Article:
Over confidently expecting goals to be met with certainty is the problem. But what is the cause?
The cause is ignoring the fact that expectations are beliefs and that there is uncertainty about them being met. People tend to ignore this reality because they are so attached to the expected outcome that they can’t bear the thought that it won’t be accomplished. we tend to like certainty, especially when it comes to accomplishing or acquiring what we want.
The root cause of suffering is ignorance which appears as attachment and aversion, according to Buddhist psychology. It seems true. We tend to cling to an impossible idea or belief until we are convinced it is impossible. For example, being certain that we will meet our schedule (“I’m sure the legal department will get back to us with time to spare”).
Ignorance is an interesting word. Many people are insulted by being informed that they are ignorant, they don’t like to admit they are ignorant of something. Others do not realize or care that they are ignorant of something, for example the demanding boss/client/sponsor/project manager who is not aware of the complexity of the work that has to be done and the risks involved, and who isn’t motivated to find out.
The good news is that since ignorance is not having knowledge or information, it is curable.
The Solution: Risk Management
There is a solution to the problem of over confident expectations. It is to cure ignorance by making it clear to every stakeholder that uncertainty must be accepted because uncertainty in project work is an undeniable reality. That is why risk management is part of the project management process.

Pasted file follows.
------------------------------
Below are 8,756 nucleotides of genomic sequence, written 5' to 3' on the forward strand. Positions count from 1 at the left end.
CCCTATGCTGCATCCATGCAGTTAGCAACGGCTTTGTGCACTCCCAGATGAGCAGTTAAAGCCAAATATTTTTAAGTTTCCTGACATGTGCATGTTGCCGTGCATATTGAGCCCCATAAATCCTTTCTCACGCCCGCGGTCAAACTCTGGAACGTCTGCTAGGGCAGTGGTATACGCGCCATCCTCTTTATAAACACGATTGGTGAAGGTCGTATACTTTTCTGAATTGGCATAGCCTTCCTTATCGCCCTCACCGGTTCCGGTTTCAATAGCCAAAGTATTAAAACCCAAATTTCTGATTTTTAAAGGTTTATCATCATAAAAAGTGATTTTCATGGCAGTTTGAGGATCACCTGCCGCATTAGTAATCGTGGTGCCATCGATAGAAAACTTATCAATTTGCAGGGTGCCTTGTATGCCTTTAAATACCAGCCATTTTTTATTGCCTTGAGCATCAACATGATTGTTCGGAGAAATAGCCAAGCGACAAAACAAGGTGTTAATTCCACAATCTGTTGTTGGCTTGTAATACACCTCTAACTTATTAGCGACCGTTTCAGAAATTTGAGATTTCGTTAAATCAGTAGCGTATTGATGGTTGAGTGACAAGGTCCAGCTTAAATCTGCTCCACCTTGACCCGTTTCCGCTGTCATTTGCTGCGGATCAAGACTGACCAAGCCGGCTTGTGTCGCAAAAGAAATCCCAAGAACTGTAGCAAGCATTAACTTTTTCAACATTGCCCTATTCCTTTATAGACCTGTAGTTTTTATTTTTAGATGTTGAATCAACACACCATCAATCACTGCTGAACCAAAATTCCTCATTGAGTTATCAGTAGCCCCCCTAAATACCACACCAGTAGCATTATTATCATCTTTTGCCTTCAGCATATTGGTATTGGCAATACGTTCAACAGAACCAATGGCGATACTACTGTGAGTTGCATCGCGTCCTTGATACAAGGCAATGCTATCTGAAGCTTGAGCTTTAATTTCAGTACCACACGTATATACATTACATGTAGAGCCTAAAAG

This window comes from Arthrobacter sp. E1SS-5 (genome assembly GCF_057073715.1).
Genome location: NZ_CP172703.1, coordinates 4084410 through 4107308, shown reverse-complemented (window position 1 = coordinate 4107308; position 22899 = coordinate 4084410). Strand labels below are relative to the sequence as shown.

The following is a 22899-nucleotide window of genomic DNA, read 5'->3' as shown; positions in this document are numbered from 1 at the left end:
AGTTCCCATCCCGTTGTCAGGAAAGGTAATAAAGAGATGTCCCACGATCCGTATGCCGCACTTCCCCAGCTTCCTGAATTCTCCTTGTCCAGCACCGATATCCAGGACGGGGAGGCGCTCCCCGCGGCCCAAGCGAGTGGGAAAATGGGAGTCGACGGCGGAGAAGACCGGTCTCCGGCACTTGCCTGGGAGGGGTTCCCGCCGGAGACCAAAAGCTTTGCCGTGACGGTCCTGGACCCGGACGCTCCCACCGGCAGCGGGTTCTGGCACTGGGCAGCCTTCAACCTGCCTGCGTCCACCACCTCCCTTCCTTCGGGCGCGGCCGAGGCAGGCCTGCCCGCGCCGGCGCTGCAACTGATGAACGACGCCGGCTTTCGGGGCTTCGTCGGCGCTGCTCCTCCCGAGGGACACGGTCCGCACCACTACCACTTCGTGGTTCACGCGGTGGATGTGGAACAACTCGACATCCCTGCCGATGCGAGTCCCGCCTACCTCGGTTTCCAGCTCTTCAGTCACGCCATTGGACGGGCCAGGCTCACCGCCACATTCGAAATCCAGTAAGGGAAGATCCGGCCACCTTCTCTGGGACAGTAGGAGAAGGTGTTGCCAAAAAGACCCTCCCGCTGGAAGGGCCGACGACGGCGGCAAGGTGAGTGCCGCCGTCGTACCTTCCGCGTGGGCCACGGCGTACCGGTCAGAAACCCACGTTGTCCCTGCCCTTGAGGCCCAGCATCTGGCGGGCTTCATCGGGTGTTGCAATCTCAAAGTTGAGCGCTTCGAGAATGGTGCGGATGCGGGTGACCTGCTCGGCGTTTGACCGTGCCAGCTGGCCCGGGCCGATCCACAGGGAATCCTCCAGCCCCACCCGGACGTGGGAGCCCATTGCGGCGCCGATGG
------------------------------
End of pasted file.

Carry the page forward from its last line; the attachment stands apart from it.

The core of the solution is to change mindsets. The desired mindset is one that expects uncertainty and change.
Mindset change can occur as part of a formal training program. Or it can be in the form of content in conversations, proposals and plans that highlight where there is uncertainty, what the probability of negative and positive outcomes, and what impact they may have. Mindset change can be as simple as presenting ranges of cost and schedule expectations.
With a change in mindset, practice estimating and scheduling skills to integrate risks and buffers to assess multiple scenarios and get a practical sense of how likely it is under various conditions to achieve the goal. Then throughout project life report, reassess and adjust as needed to manage expectations.
Eliminating the pain triggered by mistaking goals for expectations is simple. Get rid of ignorance and the light goes on making everything better. Simple but not easy. changing mindsets takes intention, time, and skillful effort. It is a change management or transformation program.
The effort is easiest if there is an existing process improvement process and mindset is addressed as part of it. If that is not the case, then the effort is more difficult. If the most senior leadership is open-minded and aware of the situation, change is more likely to be successful.
If the cause is not recognized on the highest levels, then rely on subtle bottom up change in which there is firm push back and skillful communication to set rational expectations.